Another part of the lecture worth noticing was that Powell said that Taiwan is one of Asia's model democracies. Although this is not a new formulation from Washington, and although Powell himself has said that Taiwan is not a troublemaker but an example of success, the timing of the statement is very significant.

First of all, the Taiwan-US relationship has indeed been at a low point in the recent past, and Taiwan has also had to withstand a lot of US criticism and pressure. Powell's public praise for Taiwan's democratic achievements at this point in time shows that the US-Taiwan relationship is gradually warming up again.

Second, whether by chance or deliberately, the timing of Powell's lecture coincided with major political activities on both sides of the Taiwan Strait. In Taiwan, it was of course the intense presidential election campaign and referendum debate, and in China, it was the National People's Congress (NPC) and the Chinese People's Political Consultative Conference (CPPCC).

Compared to Taiwan, where the people can elect their president and vote in referendums, both the NPC and the CPPCC are but the Chinese dictatorship's rubber stamp. This is exactly the reason why Powell, by publicly praising Taiwan's democratic achievements and pointing out that the goal of last year's 500,000-strong demonstration in Hong Kong was to win basic human rights, also highlighted the lack of democracy in China and the Chinese government's destruction of freedom.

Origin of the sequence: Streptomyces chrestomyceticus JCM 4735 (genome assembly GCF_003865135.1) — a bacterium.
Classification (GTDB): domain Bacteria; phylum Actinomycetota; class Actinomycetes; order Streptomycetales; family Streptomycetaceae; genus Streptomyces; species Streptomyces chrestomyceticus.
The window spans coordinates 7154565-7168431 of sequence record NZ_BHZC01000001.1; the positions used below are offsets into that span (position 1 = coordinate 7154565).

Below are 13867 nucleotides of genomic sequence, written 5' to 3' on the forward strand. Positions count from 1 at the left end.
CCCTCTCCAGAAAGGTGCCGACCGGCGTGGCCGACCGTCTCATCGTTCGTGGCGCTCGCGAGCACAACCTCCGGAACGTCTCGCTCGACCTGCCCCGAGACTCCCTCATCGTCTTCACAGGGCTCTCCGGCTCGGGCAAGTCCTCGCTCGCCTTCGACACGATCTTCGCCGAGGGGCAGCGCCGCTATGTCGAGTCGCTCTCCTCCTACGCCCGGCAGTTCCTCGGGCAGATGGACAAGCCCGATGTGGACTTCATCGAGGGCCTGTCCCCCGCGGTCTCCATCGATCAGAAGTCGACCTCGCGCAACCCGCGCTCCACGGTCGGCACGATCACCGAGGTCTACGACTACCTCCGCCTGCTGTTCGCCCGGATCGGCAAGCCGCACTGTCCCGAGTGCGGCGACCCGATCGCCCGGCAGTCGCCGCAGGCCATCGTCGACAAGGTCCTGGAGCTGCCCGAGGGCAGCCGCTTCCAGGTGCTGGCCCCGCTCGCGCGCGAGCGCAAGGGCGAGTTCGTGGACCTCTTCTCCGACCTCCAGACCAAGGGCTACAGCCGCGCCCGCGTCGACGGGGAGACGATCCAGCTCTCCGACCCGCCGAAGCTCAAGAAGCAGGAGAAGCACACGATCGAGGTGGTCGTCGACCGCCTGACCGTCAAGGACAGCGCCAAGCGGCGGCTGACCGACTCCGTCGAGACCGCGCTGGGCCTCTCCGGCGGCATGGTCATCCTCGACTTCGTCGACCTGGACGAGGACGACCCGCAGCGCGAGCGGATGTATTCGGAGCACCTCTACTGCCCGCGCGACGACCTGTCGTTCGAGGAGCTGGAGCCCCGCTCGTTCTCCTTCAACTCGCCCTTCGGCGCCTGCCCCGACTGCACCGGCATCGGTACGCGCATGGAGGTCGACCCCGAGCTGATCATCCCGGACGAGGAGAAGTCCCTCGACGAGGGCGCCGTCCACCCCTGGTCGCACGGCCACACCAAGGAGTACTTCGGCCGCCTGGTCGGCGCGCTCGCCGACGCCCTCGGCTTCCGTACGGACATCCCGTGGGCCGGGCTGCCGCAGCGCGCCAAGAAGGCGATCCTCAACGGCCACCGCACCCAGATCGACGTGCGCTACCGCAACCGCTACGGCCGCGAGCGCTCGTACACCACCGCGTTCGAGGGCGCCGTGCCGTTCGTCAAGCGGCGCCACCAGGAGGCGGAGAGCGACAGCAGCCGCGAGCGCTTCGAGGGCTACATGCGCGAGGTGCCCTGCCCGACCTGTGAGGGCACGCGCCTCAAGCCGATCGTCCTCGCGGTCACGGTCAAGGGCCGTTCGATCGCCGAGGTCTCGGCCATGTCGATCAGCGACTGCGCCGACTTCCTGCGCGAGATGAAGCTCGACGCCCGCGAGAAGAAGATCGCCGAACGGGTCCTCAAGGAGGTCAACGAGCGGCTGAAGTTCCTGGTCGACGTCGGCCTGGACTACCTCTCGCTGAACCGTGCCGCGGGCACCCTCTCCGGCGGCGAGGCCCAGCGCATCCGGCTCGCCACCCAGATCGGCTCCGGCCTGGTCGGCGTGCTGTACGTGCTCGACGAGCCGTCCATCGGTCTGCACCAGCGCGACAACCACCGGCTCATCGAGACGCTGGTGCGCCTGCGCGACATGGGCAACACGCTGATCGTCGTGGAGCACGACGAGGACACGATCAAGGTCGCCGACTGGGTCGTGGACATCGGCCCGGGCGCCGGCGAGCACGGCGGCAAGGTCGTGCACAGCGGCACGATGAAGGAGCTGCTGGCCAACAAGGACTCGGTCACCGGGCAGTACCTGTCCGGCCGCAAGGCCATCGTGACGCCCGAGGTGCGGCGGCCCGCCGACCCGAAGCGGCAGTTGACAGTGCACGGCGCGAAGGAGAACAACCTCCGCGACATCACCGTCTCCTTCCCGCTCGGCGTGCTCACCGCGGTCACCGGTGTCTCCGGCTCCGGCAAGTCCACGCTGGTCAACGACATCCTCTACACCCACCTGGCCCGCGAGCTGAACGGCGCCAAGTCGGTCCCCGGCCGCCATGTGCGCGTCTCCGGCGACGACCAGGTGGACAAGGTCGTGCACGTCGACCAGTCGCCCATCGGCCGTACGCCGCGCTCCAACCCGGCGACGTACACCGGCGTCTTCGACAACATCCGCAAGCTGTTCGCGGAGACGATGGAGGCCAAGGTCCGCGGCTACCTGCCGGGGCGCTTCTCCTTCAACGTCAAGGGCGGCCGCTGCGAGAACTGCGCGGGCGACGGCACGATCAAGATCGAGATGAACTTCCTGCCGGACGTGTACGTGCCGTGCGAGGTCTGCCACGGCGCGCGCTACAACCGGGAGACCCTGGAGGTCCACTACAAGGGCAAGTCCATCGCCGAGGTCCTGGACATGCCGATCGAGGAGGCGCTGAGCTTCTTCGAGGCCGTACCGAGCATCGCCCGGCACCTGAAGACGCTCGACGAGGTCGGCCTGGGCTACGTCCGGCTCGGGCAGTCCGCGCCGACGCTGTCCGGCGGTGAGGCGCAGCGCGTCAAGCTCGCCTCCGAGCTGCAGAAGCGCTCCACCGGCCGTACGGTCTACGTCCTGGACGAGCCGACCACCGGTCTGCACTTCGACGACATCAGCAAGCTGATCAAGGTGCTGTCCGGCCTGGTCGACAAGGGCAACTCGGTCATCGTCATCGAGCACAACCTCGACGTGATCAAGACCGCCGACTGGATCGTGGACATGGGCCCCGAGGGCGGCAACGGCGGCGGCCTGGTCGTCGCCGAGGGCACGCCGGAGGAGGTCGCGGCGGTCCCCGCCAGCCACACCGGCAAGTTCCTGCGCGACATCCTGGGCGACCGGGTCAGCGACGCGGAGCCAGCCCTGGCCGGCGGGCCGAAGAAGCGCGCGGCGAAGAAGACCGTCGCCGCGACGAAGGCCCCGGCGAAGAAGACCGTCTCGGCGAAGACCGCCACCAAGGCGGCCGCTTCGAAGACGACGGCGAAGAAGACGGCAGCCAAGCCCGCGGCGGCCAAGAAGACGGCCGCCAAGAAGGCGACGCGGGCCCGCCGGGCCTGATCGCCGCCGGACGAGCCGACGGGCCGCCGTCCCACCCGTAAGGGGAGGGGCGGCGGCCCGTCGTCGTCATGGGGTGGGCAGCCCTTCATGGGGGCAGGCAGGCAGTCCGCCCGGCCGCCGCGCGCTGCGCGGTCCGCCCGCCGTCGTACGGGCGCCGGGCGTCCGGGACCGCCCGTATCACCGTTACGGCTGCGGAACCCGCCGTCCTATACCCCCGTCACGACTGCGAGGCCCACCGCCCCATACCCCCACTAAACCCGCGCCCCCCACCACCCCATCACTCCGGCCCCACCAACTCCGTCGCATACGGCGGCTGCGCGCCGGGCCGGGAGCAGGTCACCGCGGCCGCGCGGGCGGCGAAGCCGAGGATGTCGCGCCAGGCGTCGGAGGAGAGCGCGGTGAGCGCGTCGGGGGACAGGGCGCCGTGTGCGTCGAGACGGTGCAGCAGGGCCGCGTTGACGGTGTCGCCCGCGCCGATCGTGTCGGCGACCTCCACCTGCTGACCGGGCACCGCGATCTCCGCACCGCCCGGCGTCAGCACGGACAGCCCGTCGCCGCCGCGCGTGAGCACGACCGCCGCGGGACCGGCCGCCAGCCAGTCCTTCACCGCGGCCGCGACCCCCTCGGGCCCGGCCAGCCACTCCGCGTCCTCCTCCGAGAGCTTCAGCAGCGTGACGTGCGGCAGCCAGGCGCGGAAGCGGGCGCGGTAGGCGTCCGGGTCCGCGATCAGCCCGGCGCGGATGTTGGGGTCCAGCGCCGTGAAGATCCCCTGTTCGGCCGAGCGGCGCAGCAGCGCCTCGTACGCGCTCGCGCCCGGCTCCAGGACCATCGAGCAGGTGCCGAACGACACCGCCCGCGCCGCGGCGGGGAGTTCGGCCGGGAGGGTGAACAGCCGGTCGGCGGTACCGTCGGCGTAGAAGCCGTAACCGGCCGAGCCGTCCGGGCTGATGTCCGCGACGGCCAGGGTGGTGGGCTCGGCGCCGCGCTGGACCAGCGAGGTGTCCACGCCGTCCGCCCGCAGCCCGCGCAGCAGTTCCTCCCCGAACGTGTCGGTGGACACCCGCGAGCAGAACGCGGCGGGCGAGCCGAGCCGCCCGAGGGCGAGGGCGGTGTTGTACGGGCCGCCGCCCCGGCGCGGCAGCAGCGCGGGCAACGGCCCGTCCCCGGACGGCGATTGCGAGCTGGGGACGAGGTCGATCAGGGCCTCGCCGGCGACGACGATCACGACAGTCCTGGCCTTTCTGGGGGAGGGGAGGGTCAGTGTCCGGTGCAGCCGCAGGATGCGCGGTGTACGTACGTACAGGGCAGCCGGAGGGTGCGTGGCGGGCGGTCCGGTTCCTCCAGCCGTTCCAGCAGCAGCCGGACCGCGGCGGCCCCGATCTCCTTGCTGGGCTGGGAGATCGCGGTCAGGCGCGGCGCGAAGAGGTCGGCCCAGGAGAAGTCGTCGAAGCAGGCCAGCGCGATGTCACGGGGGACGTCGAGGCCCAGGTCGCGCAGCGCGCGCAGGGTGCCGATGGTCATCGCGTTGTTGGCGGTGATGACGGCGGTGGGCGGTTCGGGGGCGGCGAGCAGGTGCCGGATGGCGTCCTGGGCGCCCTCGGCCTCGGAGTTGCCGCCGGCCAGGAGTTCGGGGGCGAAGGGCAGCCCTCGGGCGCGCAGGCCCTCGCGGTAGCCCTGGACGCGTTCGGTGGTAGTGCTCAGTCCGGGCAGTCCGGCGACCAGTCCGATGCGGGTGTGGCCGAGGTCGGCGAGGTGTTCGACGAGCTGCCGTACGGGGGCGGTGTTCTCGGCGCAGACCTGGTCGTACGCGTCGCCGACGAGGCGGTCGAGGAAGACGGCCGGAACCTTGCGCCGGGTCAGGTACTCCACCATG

In fact, the 2003 Human Rights Reports published by the US Department of State earlier this month denounced China, saying that its human rights record has deteriorated on every point. The Chinese government has been severely criticized by the US for things such as persecuting the Falun Gong religious organization, not allowing its people the freedom of association, suppressing religious freedom and human rights in Tibet, and for causing democratic government to regress in Hong Kong.

During Powell's testimony in Congress, he further said that the US is considering the introduction of a resolution in the UN condemning China for its suppression of human rights. In contrast, the human rights reports affirmed Taiwan's political human rights, pointing out that the Democratic Progressive Party (DPP) government has made good progress in its efforts to eliminate corruption and vote-buying and mentioned that President Chen Shui-bian (陳水扁) has signed into effect a Referendum Law (公民投票法).

To sum up, with Taiwan in the final countdown toward a presidential election, Powell's lecture expresses a positive and balanced position. Democracy is indeed an important basis for Taiwan as it continues its quest for international support and recognition. This is also why the presidential election and the referendum are not only a necessary foundation for deepening democracy domestically, but also a necessary tool enabling Taiwan to promote its international diplomacy, a tool that the Taiwanese people should value and put to good use.

Lo Chih-cheng is executive director of the Institute for National Policy Research.

Translated by Perry Svensson